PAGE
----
It is through this connection and his numerous counseling experiences with Esther that Ishmael eventually turns away from his violent self and starts to heal from his mental wounds. The second part of the book takes an uncompromising look at the difficulties this entailed for the boy soldier and his peers, who for a long time resist the most determined efforts to restore their humanity, their anger at having been taken from their family. Children are meant to be protected from violence and war. They are extremely vulnerable both physically and psychologically, to abuse and misguidance.

They are easily influenced by those around them because they are young and incapable of forming independent opinions. Adult soldiers at Ishmael’s base were snorting brown brown and smoking marijuana, Ishmael, as naive as any child would be, was influenced by these people and looked up to the adults as role model and leader and so he began to do it as well. “I took turns at the guarding posts around the village, smoking marijuana and sniffing brown brown” The job of a soldier is to fight wars, to take lives, to kill if not be killed.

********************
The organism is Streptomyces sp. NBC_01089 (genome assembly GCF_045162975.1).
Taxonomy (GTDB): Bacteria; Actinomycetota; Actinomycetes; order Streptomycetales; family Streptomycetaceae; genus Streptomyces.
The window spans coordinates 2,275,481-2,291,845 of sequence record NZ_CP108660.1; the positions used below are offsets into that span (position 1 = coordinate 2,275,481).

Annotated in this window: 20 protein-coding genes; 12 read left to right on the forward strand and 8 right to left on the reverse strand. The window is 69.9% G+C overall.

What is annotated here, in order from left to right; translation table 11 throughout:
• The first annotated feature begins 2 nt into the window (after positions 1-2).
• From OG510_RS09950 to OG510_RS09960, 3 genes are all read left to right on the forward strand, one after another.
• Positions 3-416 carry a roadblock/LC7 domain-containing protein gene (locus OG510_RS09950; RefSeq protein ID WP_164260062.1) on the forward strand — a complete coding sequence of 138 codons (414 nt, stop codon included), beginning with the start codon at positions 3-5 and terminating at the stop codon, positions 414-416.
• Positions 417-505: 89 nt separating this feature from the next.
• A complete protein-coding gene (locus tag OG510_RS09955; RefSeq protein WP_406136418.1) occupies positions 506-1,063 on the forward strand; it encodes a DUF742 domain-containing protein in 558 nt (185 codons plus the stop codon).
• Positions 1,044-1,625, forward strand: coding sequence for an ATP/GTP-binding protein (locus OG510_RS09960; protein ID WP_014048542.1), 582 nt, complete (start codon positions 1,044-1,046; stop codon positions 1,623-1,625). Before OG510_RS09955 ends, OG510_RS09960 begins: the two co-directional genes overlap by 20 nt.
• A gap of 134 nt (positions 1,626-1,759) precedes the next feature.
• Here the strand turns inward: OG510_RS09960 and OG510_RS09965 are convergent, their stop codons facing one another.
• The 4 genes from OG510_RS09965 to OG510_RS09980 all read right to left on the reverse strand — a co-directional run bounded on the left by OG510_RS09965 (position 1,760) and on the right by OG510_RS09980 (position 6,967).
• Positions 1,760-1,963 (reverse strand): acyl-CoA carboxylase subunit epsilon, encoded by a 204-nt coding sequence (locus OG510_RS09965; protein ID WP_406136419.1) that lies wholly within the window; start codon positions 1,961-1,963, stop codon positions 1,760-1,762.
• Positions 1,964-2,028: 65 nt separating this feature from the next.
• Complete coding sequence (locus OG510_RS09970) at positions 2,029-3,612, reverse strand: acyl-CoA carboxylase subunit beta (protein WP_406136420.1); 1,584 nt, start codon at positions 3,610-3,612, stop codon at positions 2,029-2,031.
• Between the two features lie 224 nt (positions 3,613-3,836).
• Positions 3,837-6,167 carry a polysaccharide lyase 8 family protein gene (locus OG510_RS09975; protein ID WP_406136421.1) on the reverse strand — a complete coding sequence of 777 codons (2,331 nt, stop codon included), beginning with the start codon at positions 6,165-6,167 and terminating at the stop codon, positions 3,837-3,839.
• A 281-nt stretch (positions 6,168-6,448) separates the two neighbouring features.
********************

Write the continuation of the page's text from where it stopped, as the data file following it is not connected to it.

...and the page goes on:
If these children are taught hatred from such young age, they are more likely to carry it on to adulthood, and then passed on to future generations. What this creates is a society free of morals, acceptance, forgiveness and all the wonderful things that make us human. Without kindness, self-expression and creativity and of course love, they become like machines, and learn only to follow orders mechanically. Living in constant fear and uncertainty, they become dehumanized. Physical punishments are also common as child soldiers are taught from early on, the consequences of not following orders. I shot everything that moved. ” – Ishmael Beah “This country has lost its good heart, people don’t trust each other anymore” (Page 56)The taking of others property or stealing is another major cause of an argument which can also lead to war. “I just wanted to kill it because it ate the only food we had. ” which was a line said by Ishmael on (Page 78). The overall greed or hunger of powerful people, such as soldiers, can be devastating to small isolated villages and or communities.